I am not sure whose idea it was to pull the prank at the camping shower for Girl Scout Troop 954, but I knew I would not ever forget it. I had been on the annual camping trip for three years and looked forward to it every time.
There was a core group of us who served as lookouts for each other while one person was in the camping shower.
Portable Shower Lessons from My Mother
My mother had given me a stern lecture before I came the first year about feminine care and bird baths. This is the name my grandmother gave to those touch-up baths that you take at a sink, washing only your major personal parts. For the first camping trip, my mom had packed a large container of handi-wipes that we normally used for hands. She rubbed near the areas I should wash with her hands, reminding me that it was my responsibility to stay clean as a budding young woman.
This reminded me of the time she talked to me about my first menstrual cycle. Yes, she explained the process of the unfertilized egg moving through a fallopian tube and into my uterus and how the uterine lining flushed itself each month. This was the quick part of the conversation. She spent much longer telling me how to be discreet and clean. It was my duty as her daughter to stay clean.
She acted like there would be a special camping shower tent where I could go and perform these rituals in private.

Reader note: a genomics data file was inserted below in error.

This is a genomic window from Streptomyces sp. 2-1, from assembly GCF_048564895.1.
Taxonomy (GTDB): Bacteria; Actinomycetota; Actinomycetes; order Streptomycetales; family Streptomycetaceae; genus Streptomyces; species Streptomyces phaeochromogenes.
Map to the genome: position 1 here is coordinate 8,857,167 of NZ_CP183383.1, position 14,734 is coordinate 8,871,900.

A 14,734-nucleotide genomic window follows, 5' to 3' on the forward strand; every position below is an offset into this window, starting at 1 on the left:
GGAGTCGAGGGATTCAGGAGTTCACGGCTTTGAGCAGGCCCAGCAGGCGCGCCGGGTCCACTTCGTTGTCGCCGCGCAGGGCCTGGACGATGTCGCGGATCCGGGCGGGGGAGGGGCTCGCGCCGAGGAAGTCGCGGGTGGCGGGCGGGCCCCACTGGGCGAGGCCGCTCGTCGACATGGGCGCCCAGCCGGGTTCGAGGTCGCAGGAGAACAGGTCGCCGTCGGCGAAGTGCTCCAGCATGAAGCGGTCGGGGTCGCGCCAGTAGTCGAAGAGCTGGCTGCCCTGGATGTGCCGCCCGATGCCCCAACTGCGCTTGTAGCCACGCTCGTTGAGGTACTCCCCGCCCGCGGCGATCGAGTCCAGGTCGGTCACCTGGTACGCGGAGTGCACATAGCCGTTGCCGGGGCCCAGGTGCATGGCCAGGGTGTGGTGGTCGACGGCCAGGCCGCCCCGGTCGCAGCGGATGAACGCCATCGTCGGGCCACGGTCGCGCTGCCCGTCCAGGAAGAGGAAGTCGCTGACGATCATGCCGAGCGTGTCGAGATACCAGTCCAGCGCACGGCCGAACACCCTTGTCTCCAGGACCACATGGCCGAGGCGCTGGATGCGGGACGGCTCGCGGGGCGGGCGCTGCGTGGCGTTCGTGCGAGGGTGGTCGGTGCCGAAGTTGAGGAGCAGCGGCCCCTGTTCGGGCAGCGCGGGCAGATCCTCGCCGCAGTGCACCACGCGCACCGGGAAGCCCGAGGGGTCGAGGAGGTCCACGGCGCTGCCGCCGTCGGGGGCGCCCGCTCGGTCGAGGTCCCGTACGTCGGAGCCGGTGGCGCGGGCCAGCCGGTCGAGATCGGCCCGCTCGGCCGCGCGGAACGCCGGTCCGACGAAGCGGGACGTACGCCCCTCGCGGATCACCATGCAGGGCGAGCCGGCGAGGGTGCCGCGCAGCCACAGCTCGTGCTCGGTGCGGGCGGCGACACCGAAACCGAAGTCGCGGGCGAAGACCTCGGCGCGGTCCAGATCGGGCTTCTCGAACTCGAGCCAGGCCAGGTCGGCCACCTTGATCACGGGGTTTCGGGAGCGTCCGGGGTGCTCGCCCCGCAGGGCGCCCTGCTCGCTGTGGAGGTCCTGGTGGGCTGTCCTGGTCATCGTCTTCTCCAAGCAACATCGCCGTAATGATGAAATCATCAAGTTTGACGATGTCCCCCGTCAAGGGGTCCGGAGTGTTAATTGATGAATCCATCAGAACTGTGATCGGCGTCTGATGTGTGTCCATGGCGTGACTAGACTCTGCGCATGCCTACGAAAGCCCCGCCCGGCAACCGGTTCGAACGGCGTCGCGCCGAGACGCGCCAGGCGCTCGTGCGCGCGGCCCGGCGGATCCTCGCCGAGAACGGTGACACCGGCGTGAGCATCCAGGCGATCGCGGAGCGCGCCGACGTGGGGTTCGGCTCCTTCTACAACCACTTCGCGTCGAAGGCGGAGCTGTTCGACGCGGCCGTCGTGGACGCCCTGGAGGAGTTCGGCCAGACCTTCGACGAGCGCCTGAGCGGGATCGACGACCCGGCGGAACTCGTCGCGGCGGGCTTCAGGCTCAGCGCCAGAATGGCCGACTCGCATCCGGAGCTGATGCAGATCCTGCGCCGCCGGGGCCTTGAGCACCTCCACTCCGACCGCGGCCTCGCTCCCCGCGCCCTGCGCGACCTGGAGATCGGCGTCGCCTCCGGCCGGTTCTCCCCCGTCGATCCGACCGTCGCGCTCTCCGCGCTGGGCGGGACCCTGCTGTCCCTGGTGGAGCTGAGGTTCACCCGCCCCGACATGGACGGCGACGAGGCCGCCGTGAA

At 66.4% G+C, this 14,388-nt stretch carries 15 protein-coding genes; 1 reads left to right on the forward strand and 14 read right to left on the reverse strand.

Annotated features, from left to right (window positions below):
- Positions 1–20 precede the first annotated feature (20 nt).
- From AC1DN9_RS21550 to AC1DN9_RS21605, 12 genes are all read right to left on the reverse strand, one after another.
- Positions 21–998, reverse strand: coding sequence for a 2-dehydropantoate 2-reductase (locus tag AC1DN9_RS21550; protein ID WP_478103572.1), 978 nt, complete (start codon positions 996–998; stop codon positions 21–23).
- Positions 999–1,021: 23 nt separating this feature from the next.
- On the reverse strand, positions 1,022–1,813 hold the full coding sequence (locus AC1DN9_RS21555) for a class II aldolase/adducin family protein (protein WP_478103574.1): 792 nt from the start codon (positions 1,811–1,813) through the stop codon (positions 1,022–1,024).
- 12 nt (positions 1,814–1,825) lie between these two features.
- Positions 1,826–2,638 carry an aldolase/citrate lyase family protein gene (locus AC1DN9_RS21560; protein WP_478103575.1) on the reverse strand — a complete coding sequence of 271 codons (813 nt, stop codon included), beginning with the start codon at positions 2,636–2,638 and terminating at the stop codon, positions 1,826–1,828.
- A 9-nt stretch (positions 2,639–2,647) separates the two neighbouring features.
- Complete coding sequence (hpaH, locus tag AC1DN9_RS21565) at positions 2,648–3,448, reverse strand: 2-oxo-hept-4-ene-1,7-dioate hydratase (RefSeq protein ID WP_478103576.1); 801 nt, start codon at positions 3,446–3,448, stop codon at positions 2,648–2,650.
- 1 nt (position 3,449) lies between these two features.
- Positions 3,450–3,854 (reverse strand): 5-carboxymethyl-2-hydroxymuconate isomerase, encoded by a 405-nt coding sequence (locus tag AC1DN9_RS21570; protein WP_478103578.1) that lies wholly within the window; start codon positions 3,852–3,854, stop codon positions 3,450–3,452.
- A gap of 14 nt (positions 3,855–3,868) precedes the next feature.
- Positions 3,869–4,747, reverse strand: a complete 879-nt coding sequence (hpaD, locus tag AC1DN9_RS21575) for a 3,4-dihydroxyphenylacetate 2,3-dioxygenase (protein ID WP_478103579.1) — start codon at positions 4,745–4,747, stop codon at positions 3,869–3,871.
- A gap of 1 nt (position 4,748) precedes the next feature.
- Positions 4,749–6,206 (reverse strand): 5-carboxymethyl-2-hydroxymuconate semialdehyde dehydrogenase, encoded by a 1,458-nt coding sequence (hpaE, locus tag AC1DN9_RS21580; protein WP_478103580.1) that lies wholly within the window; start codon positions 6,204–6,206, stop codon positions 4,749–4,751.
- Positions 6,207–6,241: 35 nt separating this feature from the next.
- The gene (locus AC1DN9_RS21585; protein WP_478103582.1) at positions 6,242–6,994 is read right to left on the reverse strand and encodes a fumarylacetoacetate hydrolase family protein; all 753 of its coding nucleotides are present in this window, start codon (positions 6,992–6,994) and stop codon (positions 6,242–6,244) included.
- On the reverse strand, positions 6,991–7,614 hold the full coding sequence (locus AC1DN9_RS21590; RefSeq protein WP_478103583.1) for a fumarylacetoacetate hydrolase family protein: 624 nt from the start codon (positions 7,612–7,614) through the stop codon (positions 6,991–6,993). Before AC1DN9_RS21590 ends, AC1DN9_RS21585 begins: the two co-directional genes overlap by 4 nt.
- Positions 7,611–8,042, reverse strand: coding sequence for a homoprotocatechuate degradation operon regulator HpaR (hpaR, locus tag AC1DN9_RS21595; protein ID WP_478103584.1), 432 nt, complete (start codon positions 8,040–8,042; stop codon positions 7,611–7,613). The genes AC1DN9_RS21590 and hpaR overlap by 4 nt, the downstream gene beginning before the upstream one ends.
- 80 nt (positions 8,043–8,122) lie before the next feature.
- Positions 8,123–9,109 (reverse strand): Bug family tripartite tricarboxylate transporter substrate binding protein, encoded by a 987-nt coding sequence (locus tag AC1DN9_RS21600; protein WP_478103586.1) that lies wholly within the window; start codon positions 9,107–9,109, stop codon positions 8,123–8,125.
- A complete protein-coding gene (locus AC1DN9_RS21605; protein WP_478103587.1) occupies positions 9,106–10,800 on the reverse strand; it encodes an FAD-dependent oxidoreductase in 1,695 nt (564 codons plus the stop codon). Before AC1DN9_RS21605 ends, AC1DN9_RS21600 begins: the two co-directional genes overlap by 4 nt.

Although many of us wished for the privacy we could have with a portable shower, we understood that cleanliness in the woods was less about finding a space to shield yourself from the eyes of others and more about safety. We could not wander away so that our troop leaders could not find us.
The Camping Shower Set-up
The camping site itself held about 60 troops at a time, and each troop was filled with 12 to 30 young campers. Each troop leader tried to reserve a campsite closest to the centralized bathrooms and camping shower stalls to make it an easy hike to modern conveniences.
In year four, our troop was determined that no one would bully us. The girls from the great state of Arizona made this difficult. One fateful day, our youngest member, Denise, had to go.
I tried to be diplomatic and tell the older girls from the Arizona troop how urgent Denise's need was. They laughed and said that if she had an accident, she could get to the shower after their entire troop, which was about 24 people, was done with their showers. It took so long, Denise wet her pants.
The Big Camping Shower Payback
We were all seething mad about what they did to Denise. The next day, we all got up three hours early in the dark to beat them to the stalls. We made sure Denise used the bathroom twice so that she would not have to go for a while. Once we were all washed and our bladders empty, we sat and waited for the Arizona troop to arrive for their morning showers.
Brandi, who was the brainiac of our group, had figured out how to control the water. She chose to shut the water off. We kept up the camping shower shut-off until we left that year. We had to be sure not to say anything about this to our troop leaders.
The biggest lesson we learned as a group that year was how to bond together and stand up for one another. Any other project we had for the rest of our time as scouts with Troop 954 was smooth because of the common bond we formed around standing up for ourselves at the camping shower.
What I learned for myself was yet another way to implement my mother's instructions for creating your own portable shower. My mother had equipped me with handi-wipes and other small feminine products. I could have a camping shower wherever I decided to go.